Tuesday, October 4, 2011

A day in Vladivostok.

Vladivostok is a city I had heard of many times in the past – stories of the Russo-Japanese war; stories of the Trans-Siberian railway. Always very distant. Very exotic. Not sure I ever thought I would be here, and so when I realized it was included in this cruise itinerary I was very excited. Also, as you all know, Vladivostok is totally famous as the birthplace of which movie star…………?

Vladivostok is situated on the shores of Golden Horn Bay on the Pacific Ocean adjacent to North Korea and China and across the sea from Japan – a geopolitical tinder-box. There was much talk of the inroads being made into the region by Chinese illegal immigrants (who now number in the hundreds of thousands) and the distance from Moscow – over 5750 miles. It was originally a fishing village but developed over time as a trading port then a naval base and finally as the HQ of the Russian Pacific Fleet. It was a closed city because of its strategic importance from 1932 to 1992 when it opened to tourists

We arrived this morning at 4am, docking at the Vladivostok (Cyrillic alphabet, folks) Marine Terminal (Morskoy Vokzal – transliterated for you),

and that appears to have given plenty of time for Russian Immigration to stamp all our passports, and for the crew to have them delivered to our cabins by 7.30am so we could be on our beautifully appointed bus by 7.45am.

It was a clear sunny day here as we started our morning tour of some of the important sights.
First stop was the Church of the Ascension – our guide, Nikita – first thought we wouldn’t be able to enter but we could (no photography though).

Like many other religious sites this church was essentially destroyed during the Communist era (in 1935 or so) but has been reconstructed and has an active community. The Altar place was beautiful with multiple gold icons and ornate gold icons were located on the wall all around the church.

Across the street was the scientific museum of the Far Eastern Federation University – which was established in 1899. They had a variety of exhibits but a few that caught our photographers fancy were:-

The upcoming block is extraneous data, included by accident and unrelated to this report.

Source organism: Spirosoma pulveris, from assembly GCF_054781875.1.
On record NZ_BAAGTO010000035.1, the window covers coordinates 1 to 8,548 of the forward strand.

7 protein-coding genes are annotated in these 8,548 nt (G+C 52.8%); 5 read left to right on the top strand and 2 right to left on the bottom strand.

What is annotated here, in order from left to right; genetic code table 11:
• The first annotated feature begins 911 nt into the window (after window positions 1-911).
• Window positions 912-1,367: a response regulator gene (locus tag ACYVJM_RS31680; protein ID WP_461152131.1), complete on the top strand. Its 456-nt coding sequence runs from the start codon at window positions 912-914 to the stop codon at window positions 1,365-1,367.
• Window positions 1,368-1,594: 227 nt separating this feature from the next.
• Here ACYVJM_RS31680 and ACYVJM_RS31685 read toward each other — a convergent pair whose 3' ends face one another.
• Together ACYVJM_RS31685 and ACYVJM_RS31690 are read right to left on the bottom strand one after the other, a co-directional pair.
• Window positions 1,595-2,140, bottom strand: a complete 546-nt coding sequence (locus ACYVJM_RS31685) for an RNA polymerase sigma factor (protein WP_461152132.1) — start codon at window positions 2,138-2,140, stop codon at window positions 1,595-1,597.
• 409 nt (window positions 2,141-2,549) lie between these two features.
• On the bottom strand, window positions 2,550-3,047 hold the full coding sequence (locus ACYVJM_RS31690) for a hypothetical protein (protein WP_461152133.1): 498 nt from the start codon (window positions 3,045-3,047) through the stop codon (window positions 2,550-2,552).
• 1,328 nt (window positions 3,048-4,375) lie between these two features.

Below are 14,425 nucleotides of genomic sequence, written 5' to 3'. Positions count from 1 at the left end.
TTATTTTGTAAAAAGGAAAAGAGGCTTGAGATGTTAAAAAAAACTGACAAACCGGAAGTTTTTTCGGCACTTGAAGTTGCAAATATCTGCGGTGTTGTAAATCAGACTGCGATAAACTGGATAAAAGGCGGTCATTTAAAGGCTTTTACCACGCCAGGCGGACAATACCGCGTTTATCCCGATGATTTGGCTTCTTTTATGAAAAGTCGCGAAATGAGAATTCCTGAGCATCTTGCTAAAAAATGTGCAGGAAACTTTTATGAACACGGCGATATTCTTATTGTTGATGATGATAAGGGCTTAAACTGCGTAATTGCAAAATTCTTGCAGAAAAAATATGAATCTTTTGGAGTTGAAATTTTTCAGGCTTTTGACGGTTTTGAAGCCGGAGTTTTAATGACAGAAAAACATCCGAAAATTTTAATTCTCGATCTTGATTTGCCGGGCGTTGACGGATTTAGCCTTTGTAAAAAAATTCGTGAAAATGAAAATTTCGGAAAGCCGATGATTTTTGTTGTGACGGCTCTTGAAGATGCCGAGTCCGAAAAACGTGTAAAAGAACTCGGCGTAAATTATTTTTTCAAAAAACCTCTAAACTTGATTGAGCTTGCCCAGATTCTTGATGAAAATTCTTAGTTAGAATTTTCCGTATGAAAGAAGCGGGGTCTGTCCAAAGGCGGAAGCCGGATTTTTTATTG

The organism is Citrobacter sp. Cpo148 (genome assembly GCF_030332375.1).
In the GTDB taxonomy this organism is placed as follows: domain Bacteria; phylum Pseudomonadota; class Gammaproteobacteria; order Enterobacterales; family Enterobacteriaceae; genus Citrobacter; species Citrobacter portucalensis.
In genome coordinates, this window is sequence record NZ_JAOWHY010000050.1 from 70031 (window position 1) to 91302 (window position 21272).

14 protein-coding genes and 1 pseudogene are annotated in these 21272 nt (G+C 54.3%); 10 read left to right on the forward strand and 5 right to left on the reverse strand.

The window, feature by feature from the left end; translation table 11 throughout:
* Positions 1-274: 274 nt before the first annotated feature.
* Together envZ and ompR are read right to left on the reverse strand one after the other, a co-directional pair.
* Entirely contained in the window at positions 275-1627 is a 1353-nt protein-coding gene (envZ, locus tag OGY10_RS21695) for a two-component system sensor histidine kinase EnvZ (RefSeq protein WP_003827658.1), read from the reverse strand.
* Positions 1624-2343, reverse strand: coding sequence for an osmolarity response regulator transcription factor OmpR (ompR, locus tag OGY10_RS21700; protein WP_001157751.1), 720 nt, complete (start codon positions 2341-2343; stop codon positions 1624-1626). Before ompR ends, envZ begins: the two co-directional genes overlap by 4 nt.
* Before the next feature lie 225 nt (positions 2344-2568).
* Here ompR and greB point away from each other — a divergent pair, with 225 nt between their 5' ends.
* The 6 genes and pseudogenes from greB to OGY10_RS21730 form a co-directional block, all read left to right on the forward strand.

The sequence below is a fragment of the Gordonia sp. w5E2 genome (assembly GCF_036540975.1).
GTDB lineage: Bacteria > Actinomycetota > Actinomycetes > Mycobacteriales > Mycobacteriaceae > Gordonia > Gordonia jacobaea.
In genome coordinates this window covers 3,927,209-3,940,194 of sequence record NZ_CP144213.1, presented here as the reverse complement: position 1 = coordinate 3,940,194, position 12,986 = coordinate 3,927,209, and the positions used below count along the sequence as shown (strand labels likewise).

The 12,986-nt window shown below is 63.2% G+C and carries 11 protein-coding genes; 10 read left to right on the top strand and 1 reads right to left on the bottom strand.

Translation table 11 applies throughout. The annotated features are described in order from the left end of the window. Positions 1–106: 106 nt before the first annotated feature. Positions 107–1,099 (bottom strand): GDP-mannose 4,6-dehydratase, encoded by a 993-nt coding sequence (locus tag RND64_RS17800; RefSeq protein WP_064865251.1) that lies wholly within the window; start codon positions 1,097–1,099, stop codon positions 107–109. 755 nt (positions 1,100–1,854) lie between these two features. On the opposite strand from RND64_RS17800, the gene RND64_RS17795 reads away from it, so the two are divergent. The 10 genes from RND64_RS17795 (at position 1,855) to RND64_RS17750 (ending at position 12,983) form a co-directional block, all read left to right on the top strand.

the stuffed critters that used to roam this part of the world – like these tigers;

also a variety of fetuses – in bottles – see the bear, now see the unborn; see the fish, now the pre-fish (a bit unsettling but very determined); 

then there was an exhibit of how people lived here in the past – from Neolithic times through more modern. The sewing kit, playthings and household goods got most attention it seems.

Niki, see that our Samovar in the basement is kept safe – it certainly was in better condition than theirs!!

They also had an exhibit of regional scenic photographs and older photographic equipment

Czar Nicholas II visited Vladivostok by train so he is much honored and commemorated – here as founder of the University

From this stop we drove to the Eagles Nest Viewpoint – overlooking Golden Horn Bay. A huge bridge is under construction across the bay – supposed to be done by 2012 (though Nikita had his doubts)

A cute tradition – the locks placed on the steel barrier fence by newly married couples – symbolizes everlasting love they said – a cynical few had other ideas about the symbolism.

The statue commemorates the saints who delivered the Cyrillic alphabet to the region
Requisite Souvenir shopping

In the bay we could see our cruise ship as well as Russian Naval vessels including a Hospital Ship and a visiting US Navy Destroyer. The town was overwhelmed with shopping US Navy personnel and cruiseship civilians all competing over the somewhat meager pickings.